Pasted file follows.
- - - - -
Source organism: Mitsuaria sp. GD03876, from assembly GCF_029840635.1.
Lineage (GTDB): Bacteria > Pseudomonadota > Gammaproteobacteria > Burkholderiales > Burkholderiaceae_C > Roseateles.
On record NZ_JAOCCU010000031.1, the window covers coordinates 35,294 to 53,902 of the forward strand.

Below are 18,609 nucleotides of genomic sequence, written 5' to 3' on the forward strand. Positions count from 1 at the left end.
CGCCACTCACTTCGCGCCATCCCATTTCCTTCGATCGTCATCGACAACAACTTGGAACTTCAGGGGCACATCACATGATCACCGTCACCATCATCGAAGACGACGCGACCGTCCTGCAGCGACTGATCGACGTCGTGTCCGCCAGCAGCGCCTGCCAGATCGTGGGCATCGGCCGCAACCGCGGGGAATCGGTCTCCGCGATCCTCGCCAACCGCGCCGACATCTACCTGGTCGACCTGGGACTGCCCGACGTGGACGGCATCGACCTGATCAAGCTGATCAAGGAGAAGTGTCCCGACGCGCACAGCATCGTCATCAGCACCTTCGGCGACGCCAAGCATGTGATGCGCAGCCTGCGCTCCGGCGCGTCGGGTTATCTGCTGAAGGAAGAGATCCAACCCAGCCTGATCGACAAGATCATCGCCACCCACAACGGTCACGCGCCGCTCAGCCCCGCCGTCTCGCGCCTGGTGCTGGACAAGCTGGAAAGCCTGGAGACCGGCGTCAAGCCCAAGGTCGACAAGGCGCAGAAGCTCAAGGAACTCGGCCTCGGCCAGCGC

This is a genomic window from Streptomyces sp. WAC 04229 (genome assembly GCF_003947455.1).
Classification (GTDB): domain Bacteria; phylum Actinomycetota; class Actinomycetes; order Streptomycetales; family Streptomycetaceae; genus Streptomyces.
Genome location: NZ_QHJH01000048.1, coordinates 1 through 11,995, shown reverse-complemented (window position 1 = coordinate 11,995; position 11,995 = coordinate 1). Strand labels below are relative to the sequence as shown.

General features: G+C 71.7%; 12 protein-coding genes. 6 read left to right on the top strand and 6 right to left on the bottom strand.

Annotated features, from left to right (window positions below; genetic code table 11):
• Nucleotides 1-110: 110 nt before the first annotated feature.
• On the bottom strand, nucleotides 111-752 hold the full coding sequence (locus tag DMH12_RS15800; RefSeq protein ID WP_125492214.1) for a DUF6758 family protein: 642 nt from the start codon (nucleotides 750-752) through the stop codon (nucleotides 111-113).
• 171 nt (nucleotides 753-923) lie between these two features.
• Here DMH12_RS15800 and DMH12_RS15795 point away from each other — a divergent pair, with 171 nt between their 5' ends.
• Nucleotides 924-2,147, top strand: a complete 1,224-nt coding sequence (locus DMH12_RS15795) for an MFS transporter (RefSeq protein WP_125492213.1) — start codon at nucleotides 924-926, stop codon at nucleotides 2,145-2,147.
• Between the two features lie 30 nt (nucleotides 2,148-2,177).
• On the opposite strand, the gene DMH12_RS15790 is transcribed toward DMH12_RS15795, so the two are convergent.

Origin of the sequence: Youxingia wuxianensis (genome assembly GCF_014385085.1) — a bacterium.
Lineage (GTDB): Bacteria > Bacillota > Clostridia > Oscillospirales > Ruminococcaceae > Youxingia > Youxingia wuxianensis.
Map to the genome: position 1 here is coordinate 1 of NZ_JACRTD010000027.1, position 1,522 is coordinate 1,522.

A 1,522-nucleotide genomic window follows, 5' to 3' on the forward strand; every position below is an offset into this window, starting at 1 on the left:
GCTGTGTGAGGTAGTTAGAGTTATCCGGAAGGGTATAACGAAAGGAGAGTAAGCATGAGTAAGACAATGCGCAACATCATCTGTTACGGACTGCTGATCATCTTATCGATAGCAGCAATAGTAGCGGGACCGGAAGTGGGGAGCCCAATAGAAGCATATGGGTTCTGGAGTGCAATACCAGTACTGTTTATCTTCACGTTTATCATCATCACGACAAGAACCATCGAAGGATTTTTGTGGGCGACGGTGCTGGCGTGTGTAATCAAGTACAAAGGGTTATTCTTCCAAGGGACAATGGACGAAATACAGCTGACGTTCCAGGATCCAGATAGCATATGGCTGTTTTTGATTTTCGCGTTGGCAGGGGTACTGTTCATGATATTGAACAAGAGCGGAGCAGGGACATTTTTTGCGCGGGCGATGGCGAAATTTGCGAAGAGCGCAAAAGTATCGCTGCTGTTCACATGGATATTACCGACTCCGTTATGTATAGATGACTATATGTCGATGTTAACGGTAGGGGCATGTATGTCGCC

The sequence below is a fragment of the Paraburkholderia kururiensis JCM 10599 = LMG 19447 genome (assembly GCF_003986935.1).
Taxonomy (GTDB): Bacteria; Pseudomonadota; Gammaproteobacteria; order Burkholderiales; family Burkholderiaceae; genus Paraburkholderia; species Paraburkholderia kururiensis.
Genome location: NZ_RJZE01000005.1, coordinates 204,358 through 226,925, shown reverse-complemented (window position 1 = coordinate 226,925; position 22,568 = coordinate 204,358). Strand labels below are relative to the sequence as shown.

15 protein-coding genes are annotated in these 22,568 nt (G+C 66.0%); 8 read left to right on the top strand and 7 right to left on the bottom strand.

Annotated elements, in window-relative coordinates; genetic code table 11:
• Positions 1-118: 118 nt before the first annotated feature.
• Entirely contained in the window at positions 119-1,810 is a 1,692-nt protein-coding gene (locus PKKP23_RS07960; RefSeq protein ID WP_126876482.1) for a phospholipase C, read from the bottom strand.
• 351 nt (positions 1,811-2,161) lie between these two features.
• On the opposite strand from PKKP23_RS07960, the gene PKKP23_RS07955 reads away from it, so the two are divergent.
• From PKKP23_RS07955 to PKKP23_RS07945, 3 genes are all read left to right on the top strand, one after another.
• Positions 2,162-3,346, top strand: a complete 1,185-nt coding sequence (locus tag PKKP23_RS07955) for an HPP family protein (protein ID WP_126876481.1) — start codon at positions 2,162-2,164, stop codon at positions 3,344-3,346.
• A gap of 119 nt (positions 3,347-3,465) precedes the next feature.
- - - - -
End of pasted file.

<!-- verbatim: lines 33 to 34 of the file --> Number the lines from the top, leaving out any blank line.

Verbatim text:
• Positions 2,162-3,346, top strand: a complete 1,185-nt coding sequence (locus tag PKKP23_RS07955) for an HPP family protein (protein ID WP_126876481.1) — start codon at positions 2,162-2,164, stop codon at positions 3,344-3,346.
• A gap of 119 nt (positions 3,347-3,465) precedes the next feature.